“It was a nightmare. It wasn’t happening,” said Julie, adding that they were having to leave and go to their church to do homework. The options Guilford County Schools gave them were to go and “sit in a school parking lot,” which she says wasn’t an option for her special needs child who needs bathroom access regularly. Hot spots on buses didn’t help either due to their rural location. Utimately the family was forced to make the choice to sell their home and move closer to Greensboro.

Julie says her daughter uses an app on an iPad, as well as using sign language as her main methods to communicate.

“Can you imagine incorporating those things into remote learning?” asked Julie. “It’s nearly impossible.”

Doing speech therapy lessons now requires both Julie and her daughter on iPads going back and forth with the speech therapist. Julie says what used to take 30 minutes now takes an hour and that “remote learning is absolute insanity to think we could do a seven-hour day.”

Guilford County Schools did not offer an option for in-person instruction, instead only offering 5-week remote and 9-week remote sessions.

Julie said that it isn’t just her 19-year old who is suffering. Her rising 5th grader has cried and begged to go to private school, but she said she can’t send one child to private school without also sending the other. Finding a school that would take them both without a waitlist would be another issue.

“After the board meeting last month, I could see myself in a padded room within the next nine weeks,” said Julie. “Because that is how I feel. I’ve cried; I’ve cried to my sister-in laws; I’ve cried to my best friend who has a son who is autistic; and I think I’ve just cried out to the point this morning where I became angry.”

After getting angry, Julie reached out to the office of Lt. Gov. Dan Forest. Julie says she reached out because it appears that he is “for education” and that he is “for special needs kids.”

Forest said in a statement that, “At a minimum, the governor’s plan for reopening schools MUST allow for children with special needs and those with an Individualized Education Program (IEP) the ability to attend school. Exceptional children depend on the public school system to afford them the therapy, services, and specialized instruction that only our trained and dedicated educational professionals can provide. Anything less than giving these students and families the option to go back to school full-time is incomprehensible.”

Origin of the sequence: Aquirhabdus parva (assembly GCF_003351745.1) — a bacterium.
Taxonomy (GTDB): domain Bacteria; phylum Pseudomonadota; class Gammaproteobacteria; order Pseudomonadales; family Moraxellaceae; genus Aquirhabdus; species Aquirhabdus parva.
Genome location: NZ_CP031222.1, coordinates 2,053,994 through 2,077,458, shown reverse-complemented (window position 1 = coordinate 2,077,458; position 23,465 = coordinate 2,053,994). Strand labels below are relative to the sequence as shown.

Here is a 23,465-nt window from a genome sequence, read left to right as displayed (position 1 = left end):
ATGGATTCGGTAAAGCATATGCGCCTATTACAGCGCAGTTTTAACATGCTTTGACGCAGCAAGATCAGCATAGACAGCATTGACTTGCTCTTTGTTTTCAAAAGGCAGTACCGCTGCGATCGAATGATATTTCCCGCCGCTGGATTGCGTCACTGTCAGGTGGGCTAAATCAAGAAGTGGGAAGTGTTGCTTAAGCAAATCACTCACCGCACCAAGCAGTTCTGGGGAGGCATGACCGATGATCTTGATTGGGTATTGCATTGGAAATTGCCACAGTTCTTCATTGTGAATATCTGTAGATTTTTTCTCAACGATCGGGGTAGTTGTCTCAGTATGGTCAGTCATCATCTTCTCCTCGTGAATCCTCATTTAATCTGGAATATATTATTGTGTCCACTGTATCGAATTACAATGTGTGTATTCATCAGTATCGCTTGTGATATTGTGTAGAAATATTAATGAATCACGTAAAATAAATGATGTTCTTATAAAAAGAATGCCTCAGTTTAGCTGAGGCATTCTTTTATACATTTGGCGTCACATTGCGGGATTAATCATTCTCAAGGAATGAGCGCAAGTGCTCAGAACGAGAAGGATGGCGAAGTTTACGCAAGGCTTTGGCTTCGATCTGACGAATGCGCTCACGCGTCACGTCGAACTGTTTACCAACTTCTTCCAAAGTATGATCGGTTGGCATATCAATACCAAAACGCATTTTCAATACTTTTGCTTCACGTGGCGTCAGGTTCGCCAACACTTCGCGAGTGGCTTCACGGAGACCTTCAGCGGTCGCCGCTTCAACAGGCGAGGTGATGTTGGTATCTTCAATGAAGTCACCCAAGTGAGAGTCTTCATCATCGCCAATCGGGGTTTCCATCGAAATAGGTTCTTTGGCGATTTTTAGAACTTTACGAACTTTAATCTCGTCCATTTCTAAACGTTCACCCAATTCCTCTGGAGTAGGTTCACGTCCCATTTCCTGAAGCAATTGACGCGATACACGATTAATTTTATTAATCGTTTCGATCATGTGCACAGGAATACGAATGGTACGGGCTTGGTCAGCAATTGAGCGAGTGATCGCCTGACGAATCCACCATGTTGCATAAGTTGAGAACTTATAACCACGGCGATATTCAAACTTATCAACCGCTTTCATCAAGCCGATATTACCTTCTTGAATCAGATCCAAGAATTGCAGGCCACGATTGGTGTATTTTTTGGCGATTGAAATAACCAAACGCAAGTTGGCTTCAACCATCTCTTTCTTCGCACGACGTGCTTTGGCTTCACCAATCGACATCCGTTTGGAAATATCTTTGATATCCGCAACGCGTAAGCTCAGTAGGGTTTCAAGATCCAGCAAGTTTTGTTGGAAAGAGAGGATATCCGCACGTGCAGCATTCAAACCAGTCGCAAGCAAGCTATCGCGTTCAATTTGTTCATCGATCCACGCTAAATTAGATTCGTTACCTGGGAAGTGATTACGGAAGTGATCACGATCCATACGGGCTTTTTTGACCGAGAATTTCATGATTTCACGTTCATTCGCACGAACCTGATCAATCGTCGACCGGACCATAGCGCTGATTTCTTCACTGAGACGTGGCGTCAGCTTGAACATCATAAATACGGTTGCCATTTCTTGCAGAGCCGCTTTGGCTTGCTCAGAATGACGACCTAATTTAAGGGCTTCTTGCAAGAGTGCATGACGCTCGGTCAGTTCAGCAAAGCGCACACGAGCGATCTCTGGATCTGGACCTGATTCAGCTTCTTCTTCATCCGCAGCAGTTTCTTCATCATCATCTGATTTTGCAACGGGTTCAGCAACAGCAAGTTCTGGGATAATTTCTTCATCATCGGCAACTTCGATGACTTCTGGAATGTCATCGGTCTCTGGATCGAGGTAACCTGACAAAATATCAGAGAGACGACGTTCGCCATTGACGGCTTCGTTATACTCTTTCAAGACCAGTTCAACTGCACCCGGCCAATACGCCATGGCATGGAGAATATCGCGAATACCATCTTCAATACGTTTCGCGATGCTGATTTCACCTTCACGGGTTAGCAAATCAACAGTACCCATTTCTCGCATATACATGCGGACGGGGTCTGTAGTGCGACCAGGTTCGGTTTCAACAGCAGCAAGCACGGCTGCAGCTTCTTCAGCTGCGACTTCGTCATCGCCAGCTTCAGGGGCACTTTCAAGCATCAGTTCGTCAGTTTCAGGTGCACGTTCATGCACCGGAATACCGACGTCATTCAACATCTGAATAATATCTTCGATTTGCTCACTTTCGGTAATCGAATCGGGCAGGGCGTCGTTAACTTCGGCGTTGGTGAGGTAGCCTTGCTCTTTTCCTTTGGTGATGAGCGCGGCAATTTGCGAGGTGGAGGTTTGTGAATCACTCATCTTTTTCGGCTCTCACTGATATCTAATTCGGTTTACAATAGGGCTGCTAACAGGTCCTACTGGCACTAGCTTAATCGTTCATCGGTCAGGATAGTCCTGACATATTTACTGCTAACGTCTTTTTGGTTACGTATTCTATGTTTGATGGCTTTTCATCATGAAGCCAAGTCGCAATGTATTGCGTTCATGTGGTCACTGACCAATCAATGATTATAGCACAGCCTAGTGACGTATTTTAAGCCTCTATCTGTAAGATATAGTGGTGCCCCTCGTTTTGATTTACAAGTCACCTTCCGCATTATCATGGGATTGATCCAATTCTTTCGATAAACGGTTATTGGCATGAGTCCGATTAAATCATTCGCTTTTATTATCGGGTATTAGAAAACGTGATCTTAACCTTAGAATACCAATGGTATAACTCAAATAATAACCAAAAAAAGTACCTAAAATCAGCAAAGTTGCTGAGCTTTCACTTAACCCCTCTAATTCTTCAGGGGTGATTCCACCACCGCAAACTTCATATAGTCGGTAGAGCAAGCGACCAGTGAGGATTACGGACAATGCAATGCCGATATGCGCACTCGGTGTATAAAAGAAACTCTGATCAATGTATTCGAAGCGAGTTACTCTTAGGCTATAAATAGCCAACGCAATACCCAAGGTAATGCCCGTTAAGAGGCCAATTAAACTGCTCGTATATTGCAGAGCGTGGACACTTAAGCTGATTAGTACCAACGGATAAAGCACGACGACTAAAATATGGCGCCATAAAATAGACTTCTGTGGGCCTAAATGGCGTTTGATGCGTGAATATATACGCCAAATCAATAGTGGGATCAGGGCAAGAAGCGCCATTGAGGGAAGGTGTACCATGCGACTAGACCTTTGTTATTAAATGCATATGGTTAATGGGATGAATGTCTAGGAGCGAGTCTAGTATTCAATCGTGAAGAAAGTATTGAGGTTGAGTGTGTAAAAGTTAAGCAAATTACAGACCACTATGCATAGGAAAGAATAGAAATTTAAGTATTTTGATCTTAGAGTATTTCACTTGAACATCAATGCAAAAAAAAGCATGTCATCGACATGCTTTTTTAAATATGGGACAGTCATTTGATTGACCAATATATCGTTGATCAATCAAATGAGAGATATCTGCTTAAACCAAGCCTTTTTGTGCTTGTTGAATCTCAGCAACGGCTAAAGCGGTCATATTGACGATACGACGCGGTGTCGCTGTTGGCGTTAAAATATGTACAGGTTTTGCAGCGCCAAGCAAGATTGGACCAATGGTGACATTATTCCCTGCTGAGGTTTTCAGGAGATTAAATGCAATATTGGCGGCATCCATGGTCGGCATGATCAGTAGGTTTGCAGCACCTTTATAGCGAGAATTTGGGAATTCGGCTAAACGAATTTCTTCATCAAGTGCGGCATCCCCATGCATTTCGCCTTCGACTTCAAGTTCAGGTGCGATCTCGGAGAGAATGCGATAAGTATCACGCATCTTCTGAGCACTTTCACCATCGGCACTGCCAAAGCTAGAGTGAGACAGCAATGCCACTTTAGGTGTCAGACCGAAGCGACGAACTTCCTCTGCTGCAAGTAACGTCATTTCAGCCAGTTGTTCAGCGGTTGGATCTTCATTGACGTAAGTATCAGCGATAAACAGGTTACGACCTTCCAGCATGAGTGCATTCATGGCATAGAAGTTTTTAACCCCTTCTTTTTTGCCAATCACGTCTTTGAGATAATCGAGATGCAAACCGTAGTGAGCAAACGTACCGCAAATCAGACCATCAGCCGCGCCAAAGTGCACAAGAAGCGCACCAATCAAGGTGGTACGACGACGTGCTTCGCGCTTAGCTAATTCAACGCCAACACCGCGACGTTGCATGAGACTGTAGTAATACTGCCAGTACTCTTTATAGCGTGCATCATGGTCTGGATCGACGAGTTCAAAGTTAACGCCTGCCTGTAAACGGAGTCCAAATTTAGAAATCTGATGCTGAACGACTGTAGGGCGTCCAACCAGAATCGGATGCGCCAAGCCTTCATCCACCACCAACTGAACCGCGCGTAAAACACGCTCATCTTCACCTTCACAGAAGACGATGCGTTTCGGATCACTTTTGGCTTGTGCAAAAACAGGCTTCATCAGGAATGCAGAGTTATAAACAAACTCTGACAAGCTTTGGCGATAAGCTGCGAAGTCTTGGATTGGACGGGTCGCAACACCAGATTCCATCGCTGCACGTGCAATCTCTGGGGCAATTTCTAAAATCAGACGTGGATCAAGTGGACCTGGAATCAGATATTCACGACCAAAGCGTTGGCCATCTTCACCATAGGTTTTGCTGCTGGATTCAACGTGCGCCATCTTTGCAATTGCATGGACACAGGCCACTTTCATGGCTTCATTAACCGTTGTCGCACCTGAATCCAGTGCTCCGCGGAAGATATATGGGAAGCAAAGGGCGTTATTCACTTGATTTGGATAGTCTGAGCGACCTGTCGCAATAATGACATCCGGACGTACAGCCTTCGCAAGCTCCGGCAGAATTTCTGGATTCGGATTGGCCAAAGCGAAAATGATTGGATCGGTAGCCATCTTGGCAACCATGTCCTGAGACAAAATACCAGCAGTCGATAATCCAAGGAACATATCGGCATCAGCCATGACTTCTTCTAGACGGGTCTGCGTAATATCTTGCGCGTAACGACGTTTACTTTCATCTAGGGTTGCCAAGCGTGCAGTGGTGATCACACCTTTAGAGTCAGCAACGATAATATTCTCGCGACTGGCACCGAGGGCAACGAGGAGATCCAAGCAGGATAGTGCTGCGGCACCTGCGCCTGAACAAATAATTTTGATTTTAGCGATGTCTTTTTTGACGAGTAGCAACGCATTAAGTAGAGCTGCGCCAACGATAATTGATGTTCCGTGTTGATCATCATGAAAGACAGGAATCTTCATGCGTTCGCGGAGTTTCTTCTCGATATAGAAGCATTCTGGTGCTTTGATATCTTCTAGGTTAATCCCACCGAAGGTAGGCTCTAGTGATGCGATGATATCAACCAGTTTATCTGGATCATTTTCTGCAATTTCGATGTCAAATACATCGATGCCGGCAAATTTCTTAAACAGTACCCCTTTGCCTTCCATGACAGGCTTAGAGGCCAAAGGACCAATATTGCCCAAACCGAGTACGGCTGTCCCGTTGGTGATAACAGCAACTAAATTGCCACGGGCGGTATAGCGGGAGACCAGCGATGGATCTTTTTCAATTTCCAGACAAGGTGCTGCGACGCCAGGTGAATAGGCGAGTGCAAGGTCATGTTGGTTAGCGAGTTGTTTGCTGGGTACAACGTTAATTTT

“I feel like my daughter’s rights have been pushed aside,” said Julie. She said that two years ago, had she not sent her daughter to school, the state would have jailed her, but now she doesn’t have a right to an education for her daughter.

Sampson County teacher Susan Mills agrees and says that “we need to go back to school.” Mills teaches some life skills classes, including cooking. She says that special needs students definitely are vulnerable, but she also worries about her students’ safety and their emotional well-being.

“Isolation is a terrible thing,” said Mills, adding that in rural counties, students can be even more isolated due to physical distance. Sampson County has announced high schools will open with only remote learning for the first nine weeks and grades K-8 going full remote for the first four weeks.

Mills said she thinks that remote learning has been hard for rural students, many of whom are low-income and either don’t have devices to work on or internet access or have neither. She said these problems are the case for some teachers as well, and the situation is demoralizing for them. In addition, Mills said that the kind of “hands on” classes she teaches don’t translate to remote learning.

“I don’t like it. I am not excited about teaching online,” said Mills. “Hopefully though, over the summer they [school officials] have made decisions that will be fully implemented.”

Mills added she didn’t think all of these “fluid changes” related to reopening schools were coming from her school district or principal, but that they “seemed to come from Raleigh.”

About A.P. Dillon 277 Articles
A.P. Dillon is a North State Journal reporter located near Raleigh, North Carolina. Find her on Twitter: @APDillon_